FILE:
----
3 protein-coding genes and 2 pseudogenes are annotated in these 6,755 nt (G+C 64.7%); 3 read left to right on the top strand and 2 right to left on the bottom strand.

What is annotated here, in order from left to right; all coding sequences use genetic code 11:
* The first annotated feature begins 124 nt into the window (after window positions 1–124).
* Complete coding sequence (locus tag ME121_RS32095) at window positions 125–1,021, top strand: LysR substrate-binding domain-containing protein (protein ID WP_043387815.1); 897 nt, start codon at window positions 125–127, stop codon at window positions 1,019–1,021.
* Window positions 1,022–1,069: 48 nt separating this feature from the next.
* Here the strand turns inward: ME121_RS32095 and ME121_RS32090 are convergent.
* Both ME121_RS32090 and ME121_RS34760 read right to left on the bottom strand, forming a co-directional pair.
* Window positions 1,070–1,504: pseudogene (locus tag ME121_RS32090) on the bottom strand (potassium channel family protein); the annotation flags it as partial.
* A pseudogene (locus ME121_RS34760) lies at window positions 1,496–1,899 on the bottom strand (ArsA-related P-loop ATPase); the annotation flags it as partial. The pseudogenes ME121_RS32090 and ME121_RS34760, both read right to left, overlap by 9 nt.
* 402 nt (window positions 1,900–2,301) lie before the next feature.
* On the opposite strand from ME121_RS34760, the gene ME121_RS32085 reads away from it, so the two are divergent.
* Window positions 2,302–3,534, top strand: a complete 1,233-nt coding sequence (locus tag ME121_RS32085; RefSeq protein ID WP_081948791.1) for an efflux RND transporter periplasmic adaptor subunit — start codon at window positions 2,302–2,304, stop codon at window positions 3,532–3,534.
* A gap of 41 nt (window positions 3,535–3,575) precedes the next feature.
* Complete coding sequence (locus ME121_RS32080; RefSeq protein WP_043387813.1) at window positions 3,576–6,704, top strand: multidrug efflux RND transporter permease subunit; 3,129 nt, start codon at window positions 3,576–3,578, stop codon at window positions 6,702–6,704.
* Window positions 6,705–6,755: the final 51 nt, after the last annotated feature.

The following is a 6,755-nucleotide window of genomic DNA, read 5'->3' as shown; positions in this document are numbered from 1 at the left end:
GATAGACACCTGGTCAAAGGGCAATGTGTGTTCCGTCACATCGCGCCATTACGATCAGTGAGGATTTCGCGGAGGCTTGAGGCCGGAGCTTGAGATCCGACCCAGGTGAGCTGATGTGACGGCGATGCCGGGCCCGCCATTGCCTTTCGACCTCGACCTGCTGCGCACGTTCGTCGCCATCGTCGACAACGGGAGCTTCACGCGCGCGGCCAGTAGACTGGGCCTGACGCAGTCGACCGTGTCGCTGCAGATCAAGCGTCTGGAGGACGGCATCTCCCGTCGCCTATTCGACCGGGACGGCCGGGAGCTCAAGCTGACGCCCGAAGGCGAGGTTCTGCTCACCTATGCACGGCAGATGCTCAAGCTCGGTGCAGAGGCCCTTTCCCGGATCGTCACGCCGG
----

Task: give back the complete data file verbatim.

3 protein-coding genes and 2 pseudogenes are annotated in these 6,755 nt (G+C 64.7%); 3 read left to right on the top strand and 2 right to left on the bottom strand.

What is annotated here, in order from left to right; all coding sequences use genetic code 11:
* The first annotated feature begins 124 nt into the window (after window positions 1–124).
* Complete coding sequence (locus tag ME121_RS32095) at window positions 125–1,021, top strand: LysR substrate-binding domain-containing protein (protein ID WP_043387815.1); 897 nt, start codon at window positions 125–127, stop codon at window positions 1,019–1,021.
* Window positions 1,022–1,069: 48 nt separating this feature from the next.
* Here the strand turns inward: ME121_RS32095 and ME121_RS32090 are convergent.
* Both ME121_RS32090 and ME121_RS34760 read right to left on the bottom strand, forming a co-directional pair.
* Window positions 1,070–1,504: pseudogene (locus tag ME121_RS32090) on the bottom strand (potassium channel family protein); the annotation flags it as partial.
* A pseudogene (locus ME121_RS34760) lies at window positions 1,496–1,899 on the bottom strand (ArsA-related P-loop ATPase); the annotation flags it as partial. The pseudogenes ME121_RS32090 and ME121_RS34760, both read right to left, overlap by 9 nt.
* 402 nt (window positions 1,900–2,301) lie before the next feature.
* On the opposite strand from ME121_RS34760, the gene ME121_RS32085 reads away from it, so the two are divergent.
* Window positions 2,302–3,534, top strand: a complete 1,233-nt coding sequence (locus tag ME121_RS32085; RefSeq protein ID WP_081948791.1) for an efflux RND transporter periplasmic adaptor subunit — start codon at window positions 2,302–2,304, stop codon at window positions 3,532–3,534.
* A gap of 41 nt (window positions 3,535–3,575) precedes the next feature.
* Complete coding sequence (locus ME121_RS32080; RefSeq protein WP_043387813.1) at window positions 3,576–6,704, top strand: multidrug efflux RND transporter permease subunit; 3,129 nt, start codon at window positions 3,576–3,578, stop codon at window positions 6,702–6,704.
* Window positions 6,705–6,755: the final 51 nt, after the last annotated feature.

The following is a 6,755-nucleotide window of genomic DNA, read 5'->3' as shown; positions in this document are numbered from 1 at the left end:
GATAGACACCTGGTCAAAGGGCAATGTGTGTTCCGTCACATCGCGCCATTACGATCAGTGAGGATTTCGCGGAGGCTTGAGGCCGGAGCTTGAGATCCGACCCAGGTGAGCTGATGTGACGGCGATGCCGGGCCCGCCATTGCCTTTCGACCTCGACCTGCTGCGCACGTTCGTCGCCATCGTCGACAACGGGAGCTTCACGCGCGCGGCCAGTAGACTGGGCCTGACGCAGTCGACCGTGTCGCTGCAGATCAAGCGTCTGGAGGACGGCATCTCCCGTCGCCTATTCGACCGGGACGGCCGGGAGCTCAAGCTGACGCCCGAAGGCGAGGTTCTGCTCACCTATGCACGGCAGATGCTCAAGCTCGGTGCAGAGGCCCTTTCCCGGATCGTCACGCCGG